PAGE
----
Nov 18, 2017

When Jacksonville floods, the rich don’t worry; the poor fight to get through

Jacksonville, FL
Meredith Rutland Bauer
Mother Jones
Photo: Bastiaan Slabbers/Zuma
Photo: Bastiaan Slabbers/Zuma

Jacksonville’s Northside region was covered with swampland before the 1950s. The floodplain was home to some bait and tackle shops, commercial fisheries, and luxury waterfront homes, but all that changed as the fledgling city grew.


Hurricane Irma smashed into Jacksonville this fall, and the storm’s impact highlighted one of the worst-kept secrets in urban real estate: Floodplains in U.S. cities with residential properties are almost always occupied by the poorest residents of those areas, said Mechele Dickerson, a University of Texas, Austin, bankruptcy law professor and an expert in real estate equity issues.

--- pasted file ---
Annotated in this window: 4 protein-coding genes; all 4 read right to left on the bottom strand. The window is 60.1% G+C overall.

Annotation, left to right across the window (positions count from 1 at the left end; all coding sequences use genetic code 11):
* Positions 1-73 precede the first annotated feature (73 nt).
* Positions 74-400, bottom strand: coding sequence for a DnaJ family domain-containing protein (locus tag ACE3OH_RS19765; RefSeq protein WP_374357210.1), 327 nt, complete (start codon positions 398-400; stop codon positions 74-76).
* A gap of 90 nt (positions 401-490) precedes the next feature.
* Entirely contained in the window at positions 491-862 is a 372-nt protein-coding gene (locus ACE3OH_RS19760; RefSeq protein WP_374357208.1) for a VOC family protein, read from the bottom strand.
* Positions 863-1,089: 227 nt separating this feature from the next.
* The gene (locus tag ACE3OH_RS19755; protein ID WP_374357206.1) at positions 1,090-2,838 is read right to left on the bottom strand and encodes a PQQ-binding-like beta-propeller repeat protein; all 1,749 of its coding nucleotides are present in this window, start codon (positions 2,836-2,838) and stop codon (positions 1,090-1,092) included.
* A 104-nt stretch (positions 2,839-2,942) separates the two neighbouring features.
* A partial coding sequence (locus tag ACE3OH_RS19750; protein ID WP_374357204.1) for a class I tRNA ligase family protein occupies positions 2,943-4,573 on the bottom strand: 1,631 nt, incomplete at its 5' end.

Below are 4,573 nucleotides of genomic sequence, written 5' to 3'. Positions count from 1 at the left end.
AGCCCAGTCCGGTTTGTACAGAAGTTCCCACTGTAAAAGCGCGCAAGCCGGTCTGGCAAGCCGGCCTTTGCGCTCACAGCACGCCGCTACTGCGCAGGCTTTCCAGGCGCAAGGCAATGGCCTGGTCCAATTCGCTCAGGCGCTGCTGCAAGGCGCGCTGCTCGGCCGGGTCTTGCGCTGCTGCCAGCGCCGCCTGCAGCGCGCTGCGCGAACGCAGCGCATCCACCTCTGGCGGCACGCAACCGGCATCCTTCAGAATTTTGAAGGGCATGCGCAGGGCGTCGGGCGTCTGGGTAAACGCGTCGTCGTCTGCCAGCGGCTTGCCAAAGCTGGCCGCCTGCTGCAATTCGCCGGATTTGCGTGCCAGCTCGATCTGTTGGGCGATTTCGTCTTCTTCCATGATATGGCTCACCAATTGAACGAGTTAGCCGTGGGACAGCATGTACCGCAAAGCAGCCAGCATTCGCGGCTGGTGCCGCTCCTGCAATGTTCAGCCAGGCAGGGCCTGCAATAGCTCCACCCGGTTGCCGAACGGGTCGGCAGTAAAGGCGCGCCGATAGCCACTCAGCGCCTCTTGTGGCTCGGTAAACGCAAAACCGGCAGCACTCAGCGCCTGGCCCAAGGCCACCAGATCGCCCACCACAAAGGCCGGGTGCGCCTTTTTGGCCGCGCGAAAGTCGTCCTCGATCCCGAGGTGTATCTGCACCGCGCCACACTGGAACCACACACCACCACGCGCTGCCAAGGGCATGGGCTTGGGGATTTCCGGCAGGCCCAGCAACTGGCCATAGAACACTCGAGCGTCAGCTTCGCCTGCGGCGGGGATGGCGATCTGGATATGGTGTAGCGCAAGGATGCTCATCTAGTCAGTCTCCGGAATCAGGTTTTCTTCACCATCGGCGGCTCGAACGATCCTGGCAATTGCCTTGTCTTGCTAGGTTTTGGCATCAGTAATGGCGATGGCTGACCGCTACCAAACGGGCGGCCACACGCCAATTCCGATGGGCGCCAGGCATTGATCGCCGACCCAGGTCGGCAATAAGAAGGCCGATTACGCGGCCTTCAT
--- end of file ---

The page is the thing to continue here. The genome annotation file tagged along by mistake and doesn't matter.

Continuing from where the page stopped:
While wealthier communities are still facing extensive repairs after Irma, which dumped about 20 inches of rain on the city, compounded by a strong high tide that overflowed the banks of the St. Johns River, much of those areas drained within hours. But some neighborhoods near Jacksonville’s Ribault River held water for days, and residents now face the task of gutting their moldy homes.